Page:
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Frequent chromosomal instability but no microsatelite instability in hepatocellular carcinoma

Authors
 Z Piao  ;  H Kim  ;  S Malkhosyan  ;  C Park 
Citation
 International Journal of Oncology, Vol.17(3) : 507-512, 2000 
Journal Title
 International Journal of Oncology 
ISSN
 1019-6439 
Issue Date
2000
MeSH
Adolescent ; Adult ; Aged ; Alleles ; Carcinoma, Hepatocellular/complications ; Carcinoma, Hepatocellular/ethnology ; Carcinoma, Hepatocellular/genetics* ; Carcinoma, Hepatocellular/pathology ; Cell Differentiation ; Cell Transformation, Neoplastic/genetics ; Chromosomes, Human/genetics* ; DNA Mutational Analysis ; DNA Repair ; DNA, Neoplasm/genetics* ; Female ; Gene Deletion* ; Hepatitis B/complications ; Humans ; Korea/epidemiology ; Liver Neoplasms/complications ; Liver Neoplasms/ethnology ; Liver Neoplasms/genetics* ; Liver Neoplasms/pathology ; Loss of Heterozygosity ; Male ; Microsatellite Repeats* ; Middle Aged ; Oncogenes
Keywords
microsatellite instability ; hepatocellular carcinoma ; loss of heterozygosity
Abstract
Microsatellite instability (MSI) phenotype, caused by a deficiency of DNA mismatch repair genes, has been detected in a subset of tumors in the gastrointestinal tract. However, it is not clear how MSI is involved in the tumorigenesis of hepatocellular carcinomas (HCC). Results with HCC are controversial, with positive results published with American and European tumors, but negative with Japanese tumors. We report the absence of MSI in 39 Korean HCCs after analysis with 6 mononucleotide- and over 150 dinucleotide-repeat markers. Only one such dinucleotide-repeat (D2S213) exhibited a reproducible shift in mobility, representing a somatic mutation present in only some of the tumor cells. This may be the result of a spontaneous error of replication due to the intrinsic mutability of these unstable sequences and without any connection to true genomic instability. In support of this interpretation, no frameshift mutations were found at the coding repeats of target genes for the microsatellite mutator phenotype including TGF-betaRII, BAX, hMSH3, and hMSH6. In contrast, we observed frequent allelic losses on chromosomes 4q, 8p, 16q, and 17p by the analysis of dinucleotide repeats (microallelotyping), reflecting a high degree of tumor chromosomal instability, which was significantly associated to the tumor differentiation (p=0.036, Fisher's exact test). These results suggest that, unlike chromosomal instability, widespread MSI plays no role in the development or progression of HCC.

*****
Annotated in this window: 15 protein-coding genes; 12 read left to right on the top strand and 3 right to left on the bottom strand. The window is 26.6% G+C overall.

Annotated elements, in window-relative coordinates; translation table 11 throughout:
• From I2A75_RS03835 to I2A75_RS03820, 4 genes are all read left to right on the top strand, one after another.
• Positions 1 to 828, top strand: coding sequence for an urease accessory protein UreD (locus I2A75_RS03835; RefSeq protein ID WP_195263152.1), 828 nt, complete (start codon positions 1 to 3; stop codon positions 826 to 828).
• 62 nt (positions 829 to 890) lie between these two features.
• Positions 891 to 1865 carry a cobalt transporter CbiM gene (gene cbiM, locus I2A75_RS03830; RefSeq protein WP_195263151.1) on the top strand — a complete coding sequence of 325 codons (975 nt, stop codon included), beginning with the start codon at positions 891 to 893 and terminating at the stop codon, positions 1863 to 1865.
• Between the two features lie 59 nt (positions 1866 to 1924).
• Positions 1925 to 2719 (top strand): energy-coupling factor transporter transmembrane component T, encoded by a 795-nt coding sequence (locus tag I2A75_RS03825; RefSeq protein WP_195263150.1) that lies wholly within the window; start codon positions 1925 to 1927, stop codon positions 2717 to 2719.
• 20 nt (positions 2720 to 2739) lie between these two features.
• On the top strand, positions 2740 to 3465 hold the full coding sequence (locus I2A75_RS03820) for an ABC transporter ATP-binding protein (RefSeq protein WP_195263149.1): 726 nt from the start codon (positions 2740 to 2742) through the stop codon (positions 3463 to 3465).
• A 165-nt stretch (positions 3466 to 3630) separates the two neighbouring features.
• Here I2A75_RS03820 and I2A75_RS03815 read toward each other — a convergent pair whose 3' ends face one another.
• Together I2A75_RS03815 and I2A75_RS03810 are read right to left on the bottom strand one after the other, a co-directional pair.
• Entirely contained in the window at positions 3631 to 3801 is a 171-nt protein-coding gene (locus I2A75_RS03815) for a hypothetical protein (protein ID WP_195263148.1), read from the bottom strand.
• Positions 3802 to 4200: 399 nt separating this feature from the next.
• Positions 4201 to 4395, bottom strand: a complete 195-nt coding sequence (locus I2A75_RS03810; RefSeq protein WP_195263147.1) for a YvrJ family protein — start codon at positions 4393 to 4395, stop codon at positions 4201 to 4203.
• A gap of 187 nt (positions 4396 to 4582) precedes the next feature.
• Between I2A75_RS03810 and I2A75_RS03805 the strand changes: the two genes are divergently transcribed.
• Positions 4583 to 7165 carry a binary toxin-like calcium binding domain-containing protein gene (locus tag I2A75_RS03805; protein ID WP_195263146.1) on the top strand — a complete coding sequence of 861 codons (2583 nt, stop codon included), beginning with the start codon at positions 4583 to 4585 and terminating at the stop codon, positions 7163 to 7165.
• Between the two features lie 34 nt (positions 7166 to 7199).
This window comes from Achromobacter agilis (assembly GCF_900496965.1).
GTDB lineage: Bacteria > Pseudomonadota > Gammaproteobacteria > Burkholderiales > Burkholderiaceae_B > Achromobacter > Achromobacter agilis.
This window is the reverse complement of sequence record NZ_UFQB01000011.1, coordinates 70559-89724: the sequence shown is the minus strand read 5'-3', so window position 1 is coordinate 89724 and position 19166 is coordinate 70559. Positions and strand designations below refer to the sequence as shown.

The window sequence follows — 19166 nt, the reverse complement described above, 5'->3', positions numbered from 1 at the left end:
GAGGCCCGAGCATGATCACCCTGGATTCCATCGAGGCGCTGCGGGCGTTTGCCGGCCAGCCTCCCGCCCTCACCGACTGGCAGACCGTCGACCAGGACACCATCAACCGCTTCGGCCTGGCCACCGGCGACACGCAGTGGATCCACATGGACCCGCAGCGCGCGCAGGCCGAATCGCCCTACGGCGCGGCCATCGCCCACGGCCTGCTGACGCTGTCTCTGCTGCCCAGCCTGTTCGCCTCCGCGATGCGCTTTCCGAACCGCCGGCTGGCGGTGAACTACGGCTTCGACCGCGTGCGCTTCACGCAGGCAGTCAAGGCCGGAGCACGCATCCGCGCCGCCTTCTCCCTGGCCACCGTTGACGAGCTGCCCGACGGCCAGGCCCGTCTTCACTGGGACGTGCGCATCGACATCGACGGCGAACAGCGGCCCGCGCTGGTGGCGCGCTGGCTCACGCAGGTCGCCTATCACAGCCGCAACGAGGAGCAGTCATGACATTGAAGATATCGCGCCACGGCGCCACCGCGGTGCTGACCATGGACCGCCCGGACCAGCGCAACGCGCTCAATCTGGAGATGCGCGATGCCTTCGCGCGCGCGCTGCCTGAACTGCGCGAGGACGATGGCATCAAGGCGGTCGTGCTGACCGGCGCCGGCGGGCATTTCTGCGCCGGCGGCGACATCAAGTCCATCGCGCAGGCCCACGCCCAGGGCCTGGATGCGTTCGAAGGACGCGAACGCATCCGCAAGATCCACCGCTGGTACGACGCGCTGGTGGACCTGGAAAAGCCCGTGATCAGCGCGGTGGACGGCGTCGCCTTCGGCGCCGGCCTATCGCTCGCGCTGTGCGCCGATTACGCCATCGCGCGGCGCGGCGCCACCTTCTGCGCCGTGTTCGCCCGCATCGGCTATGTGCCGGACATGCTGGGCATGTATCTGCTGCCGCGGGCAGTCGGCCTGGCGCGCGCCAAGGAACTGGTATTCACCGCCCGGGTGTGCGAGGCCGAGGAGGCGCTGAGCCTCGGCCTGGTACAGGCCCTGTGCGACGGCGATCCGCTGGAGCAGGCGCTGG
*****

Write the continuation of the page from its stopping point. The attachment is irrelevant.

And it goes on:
Full Text
https://www.spandidos-publications.com/ijo/17/3/507
DOI
10.3892/ijo.17.3.507
Appears in Collections:
1. College of Medicine (의과대학) > Dept. of Pathology (병리학교실) > 1. Journal Papers
Yonsei Authors
Kim, Hogeun(김호근)
Park, Chan Il(박찬일)
URI
https://ir.ymlib.yonsei.ac.kr/handle/22282913/171651
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